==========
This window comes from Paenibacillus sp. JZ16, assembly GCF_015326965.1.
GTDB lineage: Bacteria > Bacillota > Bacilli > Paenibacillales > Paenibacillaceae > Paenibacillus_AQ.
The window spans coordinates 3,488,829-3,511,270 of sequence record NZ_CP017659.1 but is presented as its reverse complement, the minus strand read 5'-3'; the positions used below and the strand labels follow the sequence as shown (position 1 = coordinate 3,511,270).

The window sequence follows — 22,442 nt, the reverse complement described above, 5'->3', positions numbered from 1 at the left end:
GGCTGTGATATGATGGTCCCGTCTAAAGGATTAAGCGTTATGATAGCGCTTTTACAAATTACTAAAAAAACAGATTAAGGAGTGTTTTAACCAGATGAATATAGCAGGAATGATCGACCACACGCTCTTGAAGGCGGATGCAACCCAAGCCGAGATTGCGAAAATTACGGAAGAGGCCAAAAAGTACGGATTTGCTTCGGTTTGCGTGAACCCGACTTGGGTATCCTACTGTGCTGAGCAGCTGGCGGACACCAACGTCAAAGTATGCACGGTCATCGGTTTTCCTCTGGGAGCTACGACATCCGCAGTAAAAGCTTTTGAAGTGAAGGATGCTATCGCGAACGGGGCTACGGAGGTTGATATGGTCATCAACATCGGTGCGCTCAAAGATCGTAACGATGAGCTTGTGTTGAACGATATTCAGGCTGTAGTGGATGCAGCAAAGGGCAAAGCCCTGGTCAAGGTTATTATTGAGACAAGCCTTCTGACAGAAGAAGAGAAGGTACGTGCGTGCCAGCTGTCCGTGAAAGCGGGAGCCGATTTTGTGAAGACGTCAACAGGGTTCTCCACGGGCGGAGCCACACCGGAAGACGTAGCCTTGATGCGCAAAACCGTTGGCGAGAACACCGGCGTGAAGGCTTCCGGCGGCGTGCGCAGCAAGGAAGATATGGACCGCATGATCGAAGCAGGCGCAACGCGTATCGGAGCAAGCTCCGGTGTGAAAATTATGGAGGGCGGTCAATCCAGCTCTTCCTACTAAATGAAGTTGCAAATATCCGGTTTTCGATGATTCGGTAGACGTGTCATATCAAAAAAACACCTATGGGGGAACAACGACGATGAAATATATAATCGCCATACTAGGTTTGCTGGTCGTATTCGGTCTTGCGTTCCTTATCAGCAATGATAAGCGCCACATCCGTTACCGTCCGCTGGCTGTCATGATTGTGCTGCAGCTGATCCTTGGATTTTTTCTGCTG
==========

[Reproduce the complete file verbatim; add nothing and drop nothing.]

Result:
This window comes from Paenibacillus sp. JZ16, assembly GCF_015326965.1.
GTDB lineage: Bacteria > Bacillota > Bacilli > Paenibacillales > Paenibacillaceae > Paenibacillus_AQ.
The window spans coordinates 3,488,829-3,511,270 of sequence record NZ_CP017659.1 but is presented as its reverse complement, the minus strand read 5'-3'; the positions used below and the strand labels follow the sequence as shown (position 1 = coordinate 3,511,270).

The window sequence follows — 22,442 nt, the reverse complement described above, 5'->3', positions numbered from 1 at the left end:
GGCTGTGATATGATGGTCCCGTCTAAAGGATTAAGCGTTATGATAGCGCTTTTACAAATTACTAAAAAAACAGATTAAGGAGTGTTTTAACCAGATGAATATAGCAGGAATGATCGACCACACGCTCTTGAAGGCGGATGCAACCCAAGCCGAGATTGCGAAAATTACGGAAGAGGCCAAAAAGTACGGATTTGCTTCGGTTTGCGTGAACCCGACTTGGGTATCCTACTGTGCTGAGCAGCTGGCGGACACCAACGTCAAAGTATGCACGGTCATCGGTTTTCCTCTGGGAGCTACGACATCCGCAGTAAAAGCTTTTGAAGTGAAGGATGCTATCGCGAACGGGGCTACGGAGGTTGATATGGTCATCAACATCGGTGCGCTCAAAGATCGTAACGATGAGCTTGTGTTGAACGATATTCAGGCTGTAGTGGATGCAGCAAAGGGCAAAGCCCTGGTCAAGGTTATTATTGAGACAAGCCTTCTGACAGAAGAAGAGAAGGTACGTGCGTGCCAGCTGTCCGTGAAAGCGGGAGCCGATTTTGTGAAGACGTCAACAGGGTTCTCCACGGGCGGAGCCACACCGGAAGACGTAGCCTTGATGCGCAAAACCGTTGGCGAGAACACCGGCGTGAAGGCTTCCGGCGGCGTGCGCAGCAAGGAAGATATGGACCGCATGATCGAAGCAGGCGCAACGCGTATCGGAGCAAGCTCCGGTGTGAAAATTATGGAGGGCGGTCAATCCAGCTCTTCCTACTAAATGAAGTTGCAAATATCCGGTTTTCGATGATTCGGTAGACGTGTCATATCAAAAAAACACCTATGGGGGAACAACGACGATGAAATATATAATCGCCATACTAGGTTTGCTGGTCGTATTCGGTCTTGCGTTCCTTATCAGCAATGATAAGCGCCACATCCGTTACCGTCCGCTGGCTGTCATGATTGTGCTGCAGCTGATCCTTGGATTTTTTCTGCTG